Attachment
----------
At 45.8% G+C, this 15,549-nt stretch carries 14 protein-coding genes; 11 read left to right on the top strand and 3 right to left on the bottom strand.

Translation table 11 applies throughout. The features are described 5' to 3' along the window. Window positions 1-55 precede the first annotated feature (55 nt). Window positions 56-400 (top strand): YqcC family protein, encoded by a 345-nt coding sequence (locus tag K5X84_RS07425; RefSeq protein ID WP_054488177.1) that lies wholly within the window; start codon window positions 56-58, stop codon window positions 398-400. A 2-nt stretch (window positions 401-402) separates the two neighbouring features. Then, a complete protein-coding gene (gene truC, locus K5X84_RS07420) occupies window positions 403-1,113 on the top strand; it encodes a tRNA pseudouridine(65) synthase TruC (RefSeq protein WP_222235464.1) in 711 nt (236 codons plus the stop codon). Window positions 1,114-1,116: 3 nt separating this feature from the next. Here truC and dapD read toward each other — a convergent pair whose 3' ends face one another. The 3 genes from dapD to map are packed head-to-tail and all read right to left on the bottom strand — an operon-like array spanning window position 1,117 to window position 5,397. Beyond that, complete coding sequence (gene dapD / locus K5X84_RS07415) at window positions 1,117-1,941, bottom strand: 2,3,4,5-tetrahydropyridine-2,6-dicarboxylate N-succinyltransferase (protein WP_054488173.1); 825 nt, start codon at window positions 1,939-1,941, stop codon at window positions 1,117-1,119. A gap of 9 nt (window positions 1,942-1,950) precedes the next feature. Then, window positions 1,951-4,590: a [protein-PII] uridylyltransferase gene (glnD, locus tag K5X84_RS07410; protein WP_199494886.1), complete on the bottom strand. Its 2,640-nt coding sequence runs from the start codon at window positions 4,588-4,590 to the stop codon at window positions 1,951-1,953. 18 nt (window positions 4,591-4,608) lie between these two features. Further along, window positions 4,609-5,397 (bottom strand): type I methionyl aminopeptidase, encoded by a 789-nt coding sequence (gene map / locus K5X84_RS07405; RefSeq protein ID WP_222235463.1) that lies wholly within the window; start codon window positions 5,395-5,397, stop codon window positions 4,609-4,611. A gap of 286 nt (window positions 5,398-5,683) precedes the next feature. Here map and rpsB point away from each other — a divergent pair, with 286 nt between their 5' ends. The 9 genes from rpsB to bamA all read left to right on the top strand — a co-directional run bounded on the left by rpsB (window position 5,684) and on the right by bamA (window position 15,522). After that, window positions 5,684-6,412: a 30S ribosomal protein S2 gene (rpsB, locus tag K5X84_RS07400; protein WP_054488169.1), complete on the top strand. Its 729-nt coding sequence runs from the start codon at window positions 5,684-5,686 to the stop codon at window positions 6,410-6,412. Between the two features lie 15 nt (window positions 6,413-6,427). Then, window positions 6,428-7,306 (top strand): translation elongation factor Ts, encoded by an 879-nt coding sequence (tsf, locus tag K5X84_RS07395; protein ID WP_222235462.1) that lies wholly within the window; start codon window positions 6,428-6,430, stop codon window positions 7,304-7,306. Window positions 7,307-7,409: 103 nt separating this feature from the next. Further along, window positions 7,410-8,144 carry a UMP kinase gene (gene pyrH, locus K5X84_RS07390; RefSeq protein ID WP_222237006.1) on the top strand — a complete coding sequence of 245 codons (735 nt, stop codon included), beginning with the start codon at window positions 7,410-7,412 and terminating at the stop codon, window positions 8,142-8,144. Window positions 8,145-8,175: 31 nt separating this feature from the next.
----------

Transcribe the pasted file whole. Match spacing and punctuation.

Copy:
At 45.8% G+C, this 15,549-nt stretch carries 14 protein-coding genes; 11 read left to right on the top strand and 3 right to left on the bottom strand.

Translation table 11 applies throughout. The features are described 5' to 3' along the window. Window positions 1-55 precede the first annotated feature (55 nt). Window positions 56-400 (top strand): YqcC family protein, encoded by a 345-nt coding sequence (locus tag K5X84_RS07425; RefSeq protein ID WP_054488177.1) that lies wholly within the window; start codon window positions 56-58, stop codon window positions 398-400. A 2-nt stretch (window positions 401-402) separates the two neighbouring features. Then, a complete protein-coding gene (gene truC, locus K5X84_RS07420) occupies window positions 403-1,113 on the top strand; it encodes a tRNA pseudouridine(65) synthase TruC (RefSeq protein WP_222235464.1) in 711 nt (236 codons plus the stop codon). Window positions 1,114-1,116: 3 nt separating this feature from the next. Here truC and dapD read toward each other — a convergent pair whose 3' ends face one another. The 3 genes from dapD to map are packed head-to-tail and all read right to left on the bottom strand — an operon-like array spanning window position 1,117 to window position 5,397. Beyond that, complete coding sequence (gene dapD / locus K5X84_RS07415) at window positions 1,117-1,941, bottom strand: 2,3,4,5-tetrahydropyridine-2,6-dicarboxylate N-succinyltransferase (protein WP_054488173.1); 825 nt, start codon at window positions 1,939-1,941, stop codon at window positions 1,117-1,119. A gap of 9 nt (window positions 1,942-1,950) precedes the next feature. Then, window positions 1,951-4,590: a [protein-PII] uridylyltransferase gene (glnD, locus tag K5X84_RS07410; protein WP_199494886.1), complete on the bottom strand. Its 2,640-nt coding sequence runs from the start codon at window positions 4,588-4,590 to the stop codon at window positions 1,951-1,953. 18 nt (window positions 4,591-4,608) lie between these two features. Further along, window positions 4,609-5,397 (bottom strand): type I methionyl aminopeptidase, encoded by a 789-nt coding sequence (gene map / locus K5X84_RS07405; RefSeq protein ID WP_222235463.1) that lies wholly within the window; start codon window positions 5,395-5,397, stop codon window positions 4,609-4,611. A gap of 286 nt (window positions 5,398-5,683) precedes the next feature. Here map and rpsB point away from each other — a divergent pair, with 286 nt between their 5' ends. The 9 genes from rpsB to bamA all read left to right on the top strand — a co-directional run bounded on the left by rpsB (window position 5,684) and on the right by bamA (window position 15,522). After that, window positions 5,684-6,412: a 30S ribosomal protein S2 gene (rpsB, locus tag K5X84_RS07400; protein WP_054488169.1), complete on the top strand. Its 729-nt coding sequence runs from the start codon at window positions 5,684-5,686 to the stop codon at window positions 6,410-6,412. Between the two features lie 15 nt (window positions 6,413-6,427). Then, window positions 6,428-7,306 (top strand): translation elongation factor Ts, encoded by an 879-nt coding sequence (tsf, locus tag K5X84_RS07395; protein ID WP_222235462.1) that lies wholly within the window; start codon window positions 6,428-6,430, stop codon window positions 7,304-7,306. Window positions 7,307-7,409: 103 nt separating this feature from the next. Further along, window positions 7,410-8,144 carry a UMP kinase gene (gene pyrH, locus K5X84_RS07390; RefSeq protein ID WP_222237006.1) on the top strand — a complete coding sequence of 245 codons (735 nt, stop codon included), beginning with the start codon at window positions 7,410-7,412 and terminating at the stop codon, window positions 8,142-8,144. Window positions 8,145-8,175: 31 nt separating this feature from the next.